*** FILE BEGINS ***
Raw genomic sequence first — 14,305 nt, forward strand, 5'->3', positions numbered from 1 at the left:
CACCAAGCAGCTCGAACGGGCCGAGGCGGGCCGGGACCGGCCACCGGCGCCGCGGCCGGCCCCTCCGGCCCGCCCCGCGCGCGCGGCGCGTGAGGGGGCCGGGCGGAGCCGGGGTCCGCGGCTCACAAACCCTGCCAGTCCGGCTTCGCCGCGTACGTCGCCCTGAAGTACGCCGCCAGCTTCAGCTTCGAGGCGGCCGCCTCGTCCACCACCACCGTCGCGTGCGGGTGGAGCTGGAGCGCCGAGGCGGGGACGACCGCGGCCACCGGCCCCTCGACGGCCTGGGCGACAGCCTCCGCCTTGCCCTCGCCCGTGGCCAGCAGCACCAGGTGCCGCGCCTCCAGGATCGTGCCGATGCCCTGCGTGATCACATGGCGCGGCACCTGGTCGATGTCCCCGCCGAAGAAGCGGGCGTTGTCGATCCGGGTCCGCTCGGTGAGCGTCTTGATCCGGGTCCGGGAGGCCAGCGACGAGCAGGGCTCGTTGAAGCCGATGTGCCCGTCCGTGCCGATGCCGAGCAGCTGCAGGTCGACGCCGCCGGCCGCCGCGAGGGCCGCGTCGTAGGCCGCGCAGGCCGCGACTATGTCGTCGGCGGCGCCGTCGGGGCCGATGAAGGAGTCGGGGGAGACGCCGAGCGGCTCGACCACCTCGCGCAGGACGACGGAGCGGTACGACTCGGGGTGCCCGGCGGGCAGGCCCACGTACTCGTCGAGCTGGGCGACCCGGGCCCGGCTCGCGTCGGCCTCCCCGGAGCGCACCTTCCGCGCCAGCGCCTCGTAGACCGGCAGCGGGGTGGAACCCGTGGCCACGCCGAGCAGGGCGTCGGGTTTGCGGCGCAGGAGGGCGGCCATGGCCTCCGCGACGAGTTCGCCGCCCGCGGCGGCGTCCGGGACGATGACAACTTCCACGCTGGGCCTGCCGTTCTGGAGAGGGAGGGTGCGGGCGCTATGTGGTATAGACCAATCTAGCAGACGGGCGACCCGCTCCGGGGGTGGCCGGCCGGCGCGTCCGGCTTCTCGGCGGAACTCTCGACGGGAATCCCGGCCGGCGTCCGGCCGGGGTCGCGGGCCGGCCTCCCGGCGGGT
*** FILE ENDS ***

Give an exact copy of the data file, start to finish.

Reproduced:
Raw genomic sequence first — 14,305 nt, forward strand, 5'->3', positions numbered from 1 at the left:
CACCAAGCAGCTCGAACGGGCCGAGGCGGGCCGGGACCGGCCACCGGCGCCGCGGCCGGCCCCTCCGGCCCGCCCCGCGCGCGCGGCGCGTGAGGGGGCCGGGCGGAGCCGGGGTCCGCGGCTCACAAACCCTGCCAGTCCGGCTTCGCCGCGTACGTCGCCCTGAAGTACGCCGCCAGCTTCAGCTTCGAGGCGGCCGCCTCGTCCACCACCACCGTCGCGTGCGGGTGGAGCTGGAGCGCCGAGGCGGGGACGACCGCGGCCACCGGCCCCTCGACGGCCTGGGCGACAGCCTCCGCCTTGCCCTCGCCCGTGGCCAGCAGCACCAGGTGCCGCGCCTCCAGGATCGTGCCGATGCCCTGCGTGATCACATGGCGCGGCACCTGGTCGATGTCCCCGCCGAAGAAGCGGGCGTTGTCGATCCGGGTCCGCTCGGTGAGCGTCTTGATCCGGGTCCGGGAGGCCAGCGACGAGCAGGGCTCGTTGAAGCCGATGTGCCCGTCCGTGCCGATGCCGAGCAGCTGCAGGTCGACGCCGCCGGCCGCCGCGAGGGCCGCGTCGTAGGCCGCGCAGGCCGCGACTATGTCGTCGGCGGCGCCGTCGGGGCCGATGAAGGAGTCGGGGGAGACGCCGAGCGGCTCGACCACCTCGCGCAGGACGACGGAGCGGTACGACTCGGGGTGCCCGGCGGGCAGGCCCACGTACTCGTCGAGCTGGGCGACCCGGGCCCGGCTCGCGTCGGCCTCCCCGGAGCGCACCTTCCGCGCCAGCGCCTCGTAGACCGGCAGCGGGGTGGAACCCGTGGCCACGCCGAGCAGGGCGTCGGGTTTGCGGCGCAGGAGGGCGGCCATGGCCTCCGCGACGAGTTCGCCGCCCGCGGCGGCGTCCGGGACGATGACAACTTCCACGCTGGGCCTGCCGTTCTGGAGAGGGAGGGTGCGGGCGCTATGTGGTATAGACCAATCTAGCAGACGGGCGACCCGCTCCGGGGGTGGCCGGCCGGCGCGTCCGGCTTCTCGGCGGAACTCTCGACGGGAATCCCGGCCGGCGTCCGGCCGGGGTCGCGGGCCGGCCTCCCGGCGGGT